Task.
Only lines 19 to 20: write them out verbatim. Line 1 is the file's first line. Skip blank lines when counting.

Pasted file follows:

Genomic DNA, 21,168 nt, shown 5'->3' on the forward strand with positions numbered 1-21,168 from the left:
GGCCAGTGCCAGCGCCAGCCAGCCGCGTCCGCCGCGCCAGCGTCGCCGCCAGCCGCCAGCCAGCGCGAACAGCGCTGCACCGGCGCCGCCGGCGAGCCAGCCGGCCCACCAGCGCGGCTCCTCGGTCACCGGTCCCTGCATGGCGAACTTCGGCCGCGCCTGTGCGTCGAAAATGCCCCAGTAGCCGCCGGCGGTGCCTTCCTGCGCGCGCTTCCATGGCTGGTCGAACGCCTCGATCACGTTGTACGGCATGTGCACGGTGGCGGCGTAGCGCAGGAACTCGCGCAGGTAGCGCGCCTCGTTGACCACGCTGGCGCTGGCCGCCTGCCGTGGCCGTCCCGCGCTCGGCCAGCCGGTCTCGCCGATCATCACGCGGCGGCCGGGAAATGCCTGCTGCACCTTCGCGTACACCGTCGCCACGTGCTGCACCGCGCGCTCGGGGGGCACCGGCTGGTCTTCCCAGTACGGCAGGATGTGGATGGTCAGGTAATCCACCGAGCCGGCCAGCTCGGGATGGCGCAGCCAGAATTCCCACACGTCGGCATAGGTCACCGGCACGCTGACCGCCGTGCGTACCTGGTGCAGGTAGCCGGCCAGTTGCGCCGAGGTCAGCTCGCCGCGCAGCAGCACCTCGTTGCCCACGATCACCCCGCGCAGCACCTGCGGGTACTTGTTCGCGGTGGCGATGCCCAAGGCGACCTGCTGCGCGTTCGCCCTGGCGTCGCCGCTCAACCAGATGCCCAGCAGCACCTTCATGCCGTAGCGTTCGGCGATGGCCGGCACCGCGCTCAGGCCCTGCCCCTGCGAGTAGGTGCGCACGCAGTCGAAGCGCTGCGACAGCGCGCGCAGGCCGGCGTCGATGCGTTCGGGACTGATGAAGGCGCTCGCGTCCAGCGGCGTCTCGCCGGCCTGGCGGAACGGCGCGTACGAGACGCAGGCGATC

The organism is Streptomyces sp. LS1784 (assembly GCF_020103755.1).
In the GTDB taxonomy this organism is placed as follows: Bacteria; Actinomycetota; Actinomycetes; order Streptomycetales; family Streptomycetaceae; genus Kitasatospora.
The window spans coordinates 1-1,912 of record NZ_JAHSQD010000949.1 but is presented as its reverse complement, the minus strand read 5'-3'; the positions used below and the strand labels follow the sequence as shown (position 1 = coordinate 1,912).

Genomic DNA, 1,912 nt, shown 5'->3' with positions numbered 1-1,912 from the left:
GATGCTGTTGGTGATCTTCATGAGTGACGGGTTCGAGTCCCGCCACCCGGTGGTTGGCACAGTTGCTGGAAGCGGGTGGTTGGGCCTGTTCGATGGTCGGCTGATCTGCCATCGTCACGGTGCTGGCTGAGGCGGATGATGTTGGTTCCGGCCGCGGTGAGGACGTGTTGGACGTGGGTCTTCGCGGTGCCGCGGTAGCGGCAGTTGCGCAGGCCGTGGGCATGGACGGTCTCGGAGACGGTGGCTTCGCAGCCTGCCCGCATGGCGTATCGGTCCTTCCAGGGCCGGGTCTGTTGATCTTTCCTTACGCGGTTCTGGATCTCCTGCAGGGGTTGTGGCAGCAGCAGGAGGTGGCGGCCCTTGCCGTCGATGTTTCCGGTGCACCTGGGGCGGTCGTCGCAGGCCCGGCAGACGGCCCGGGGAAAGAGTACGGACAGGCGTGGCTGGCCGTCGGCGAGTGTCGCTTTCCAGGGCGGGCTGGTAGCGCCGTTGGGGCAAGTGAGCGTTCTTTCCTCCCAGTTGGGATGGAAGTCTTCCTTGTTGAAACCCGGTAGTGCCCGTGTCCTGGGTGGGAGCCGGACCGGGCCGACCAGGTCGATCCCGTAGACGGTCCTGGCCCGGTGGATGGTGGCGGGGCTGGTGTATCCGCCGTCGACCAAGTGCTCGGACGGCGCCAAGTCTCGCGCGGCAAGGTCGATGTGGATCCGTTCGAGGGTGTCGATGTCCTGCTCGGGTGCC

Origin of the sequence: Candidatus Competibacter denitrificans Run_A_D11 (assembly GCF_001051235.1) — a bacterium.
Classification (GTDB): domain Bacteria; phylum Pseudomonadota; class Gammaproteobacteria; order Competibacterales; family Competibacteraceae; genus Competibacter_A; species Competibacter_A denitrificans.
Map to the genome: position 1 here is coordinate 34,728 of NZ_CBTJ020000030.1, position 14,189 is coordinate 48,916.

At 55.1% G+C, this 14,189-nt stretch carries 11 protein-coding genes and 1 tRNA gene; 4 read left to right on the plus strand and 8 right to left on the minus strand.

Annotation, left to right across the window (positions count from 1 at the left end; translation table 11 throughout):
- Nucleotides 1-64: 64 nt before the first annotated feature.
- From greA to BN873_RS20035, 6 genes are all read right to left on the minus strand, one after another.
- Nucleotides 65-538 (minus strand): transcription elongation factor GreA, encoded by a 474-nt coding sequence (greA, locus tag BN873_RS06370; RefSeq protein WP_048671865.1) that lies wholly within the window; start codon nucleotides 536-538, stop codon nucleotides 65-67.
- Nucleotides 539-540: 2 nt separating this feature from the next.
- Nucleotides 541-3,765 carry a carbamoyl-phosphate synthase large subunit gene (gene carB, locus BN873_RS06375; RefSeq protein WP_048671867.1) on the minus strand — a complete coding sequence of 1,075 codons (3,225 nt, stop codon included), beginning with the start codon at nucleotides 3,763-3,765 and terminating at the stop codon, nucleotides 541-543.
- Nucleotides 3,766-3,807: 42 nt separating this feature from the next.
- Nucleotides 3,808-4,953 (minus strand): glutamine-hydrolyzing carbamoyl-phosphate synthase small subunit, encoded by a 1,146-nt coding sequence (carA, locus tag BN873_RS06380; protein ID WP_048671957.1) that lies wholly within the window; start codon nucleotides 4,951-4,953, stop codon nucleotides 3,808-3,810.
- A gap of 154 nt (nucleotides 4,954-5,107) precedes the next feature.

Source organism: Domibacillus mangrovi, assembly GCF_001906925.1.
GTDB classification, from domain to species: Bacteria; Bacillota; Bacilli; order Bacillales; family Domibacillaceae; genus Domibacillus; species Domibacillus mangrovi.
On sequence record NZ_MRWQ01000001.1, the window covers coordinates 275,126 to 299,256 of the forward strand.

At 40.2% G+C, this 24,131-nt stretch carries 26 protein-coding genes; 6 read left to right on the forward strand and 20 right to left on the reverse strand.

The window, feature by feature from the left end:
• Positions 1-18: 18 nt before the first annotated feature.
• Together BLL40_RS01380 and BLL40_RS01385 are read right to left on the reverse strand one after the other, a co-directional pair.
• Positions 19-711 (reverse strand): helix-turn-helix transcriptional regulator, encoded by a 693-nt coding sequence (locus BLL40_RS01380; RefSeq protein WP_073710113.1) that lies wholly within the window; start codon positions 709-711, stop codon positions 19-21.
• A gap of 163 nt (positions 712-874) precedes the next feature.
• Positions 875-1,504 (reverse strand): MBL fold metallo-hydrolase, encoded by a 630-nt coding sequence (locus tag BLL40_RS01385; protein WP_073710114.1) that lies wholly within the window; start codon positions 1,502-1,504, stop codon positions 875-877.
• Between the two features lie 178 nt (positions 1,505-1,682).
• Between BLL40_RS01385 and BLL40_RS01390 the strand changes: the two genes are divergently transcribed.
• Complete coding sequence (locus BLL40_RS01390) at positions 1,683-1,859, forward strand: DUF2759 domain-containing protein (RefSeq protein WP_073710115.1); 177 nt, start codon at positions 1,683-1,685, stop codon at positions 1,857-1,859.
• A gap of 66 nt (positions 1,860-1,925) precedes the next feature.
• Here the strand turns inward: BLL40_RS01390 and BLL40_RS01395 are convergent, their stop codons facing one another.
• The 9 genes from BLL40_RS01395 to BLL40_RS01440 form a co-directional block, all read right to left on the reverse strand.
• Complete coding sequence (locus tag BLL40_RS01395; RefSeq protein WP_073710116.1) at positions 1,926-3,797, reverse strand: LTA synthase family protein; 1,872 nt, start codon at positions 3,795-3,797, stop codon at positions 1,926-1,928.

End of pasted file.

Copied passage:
- Nucleotides 3,808-4,953 (minus strand): glutamine-hydrolyzing carbamoyl-phosphate synthase small subunit, encoded by a 1,146-nt coding sequence (carA, locus tag BN873_RS06380; protein ID WP_048671957.1) that lies wholly within the window; start codon nucleotides 4,951-4,953, stop codon nucleotides 3,808-3,810.
- A gap of 154 nt (nucleotides 4,954-5,107) precedes the next feature.